If you have pain or burning around the anus, this might be a result of eating spicy food. If you have not eaten spicy food, then it may be an indication of disease in your intestine or colon.

It takes about 18 hours from the time of consumption until your food is converted to poo. The longer it takes to pass, the harder and smellier it becomes. It will also create more gas, as gut flora will start feeding on it and you will start to feel cramps and pain as toxins pass into the blood stream. It is for this reason, it is not recommended that you ‘hold on’; if you need to go, go!

What are some simple strategies to help improve your output?

  • Chew your food properly. The digestive process actually starts when you start to think about food. your saliva glands release extra saliva to help with chewing food and breaking it down, making it easier to swallow. The more you chew your food, and the more you indulge in taking your time to enjoy what you are eating, the more saliva that is secreted and therefore the better the beginning of the entire process.
  • To help speed up slow bowel movements, eat your vegetables or fruit raw.
  • If you need to slow your movements down, eat more wholesome natural sources protein and fat, such as fish, meat, chicken, eggs, avocados, coconut oil, organic butter, and raw nuts.
  • Drink plenty of water. Consuming lots of water helps keep your poo light and fluffy, helping with flow.
  • Vegetables like celery, flax seeds, kiwi (with the skin on), chia seeds, and sea vegetables are great for movement.
  • If you are struggling with the quality of your output, have your stomach acid checked by your health professional. If you suffer gas or bloating, heartburn, indigestion, nausea or stomach ulcers, these can all be caused by an imbalance in your stomach acid. Often stomach acid is raised too high by spicy or salty food.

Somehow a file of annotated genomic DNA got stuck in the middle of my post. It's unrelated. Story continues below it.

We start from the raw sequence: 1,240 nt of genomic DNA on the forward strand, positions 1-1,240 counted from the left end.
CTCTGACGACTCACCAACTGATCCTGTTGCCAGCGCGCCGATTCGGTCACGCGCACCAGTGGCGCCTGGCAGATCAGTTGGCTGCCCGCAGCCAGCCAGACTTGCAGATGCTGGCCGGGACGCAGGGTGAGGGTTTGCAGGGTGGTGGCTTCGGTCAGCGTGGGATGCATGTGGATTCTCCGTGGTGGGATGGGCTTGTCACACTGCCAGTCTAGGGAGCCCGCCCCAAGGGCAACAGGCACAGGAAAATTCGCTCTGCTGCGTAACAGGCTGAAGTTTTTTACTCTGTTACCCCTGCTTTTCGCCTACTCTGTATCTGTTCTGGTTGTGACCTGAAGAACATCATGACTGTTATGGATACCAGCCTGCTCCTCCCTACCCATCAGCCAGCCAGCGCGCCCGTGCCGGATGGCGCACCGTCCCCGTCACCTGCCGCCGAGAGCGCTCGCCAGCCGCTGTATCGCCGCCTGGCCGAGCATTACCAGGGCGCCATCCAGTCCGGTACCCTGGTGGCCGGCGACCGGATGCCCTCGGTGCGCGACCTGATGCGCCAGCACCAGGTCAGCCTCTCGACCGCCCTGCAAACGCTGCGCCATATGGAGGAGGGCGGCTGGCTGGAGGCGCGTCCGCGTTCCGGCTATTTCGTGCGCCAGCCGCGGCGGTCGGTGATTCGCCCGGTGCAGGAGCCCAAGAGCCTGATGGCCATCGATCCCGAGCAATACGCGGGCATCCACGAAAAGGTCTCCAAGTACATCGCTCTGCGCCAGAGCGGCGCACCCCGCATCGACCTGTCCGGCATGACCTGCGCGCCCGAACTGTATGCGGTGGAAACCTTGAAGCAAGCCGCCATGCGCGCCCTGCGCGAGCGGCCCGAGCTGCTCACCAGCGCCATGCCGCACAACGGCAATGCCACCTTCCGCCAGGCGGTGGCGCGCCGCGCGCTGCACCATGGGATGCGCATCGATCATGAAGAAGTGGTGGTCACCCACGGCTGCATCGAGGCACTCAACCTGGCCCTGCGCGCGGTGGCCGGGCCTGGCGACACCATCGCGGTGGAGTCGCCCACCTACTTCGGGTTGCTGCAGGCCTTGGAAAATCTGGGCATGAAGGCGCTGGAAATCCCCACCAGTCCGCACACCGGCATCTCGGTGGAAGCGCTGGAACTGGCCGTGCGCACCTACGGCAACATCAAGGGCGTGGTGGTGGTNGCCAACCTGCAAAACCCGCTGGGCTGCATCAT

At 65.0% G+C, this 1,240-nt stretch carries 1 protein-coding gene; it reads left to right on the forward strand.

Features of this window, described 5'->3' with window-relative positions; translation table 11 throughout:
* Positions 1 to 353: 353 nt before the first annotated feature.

• Vegetables that help detox your liver include cauliflower, cabbage, cress, bok choy and broccoli, or otherwise known as cruciferous vegetables. Lemons are also awesome for detoxing your liver. Try having a warm glass of water with fresh lemon juiced squeezed into it every morning, for a natural liver detox.
  • Reduce your intake of processed food, and sugar intake, to help maintain a good balance in gut flora. Eating garlic, oregano, thyme, and other antimicrobials, help reduce bad bacteria in the intestines and gut.
  • Regular exercise helps bowel movement. Exercise has a large number of benefits when it comes to your poo. It reduces your stress and therefore reduces your cortisol level, the associated problem with which, we have already explored. it increases your Serotonin levels and therefore improves digestion. It increases your consumption of water, due to perspiration. It increases  air flow, which helps movement and it speeds up your metabolism which aids in the digestive process.
  • And finally, as discussed earlier, reduce your stress levels. Stress creates hormonal havoc which is chaos for digestion.

So next time you have movement, it pays to have a quick inspection of the bottom of the bowl, and see if there is anything your poo is trying to tell you about your food, and your life.

Terri Batsakis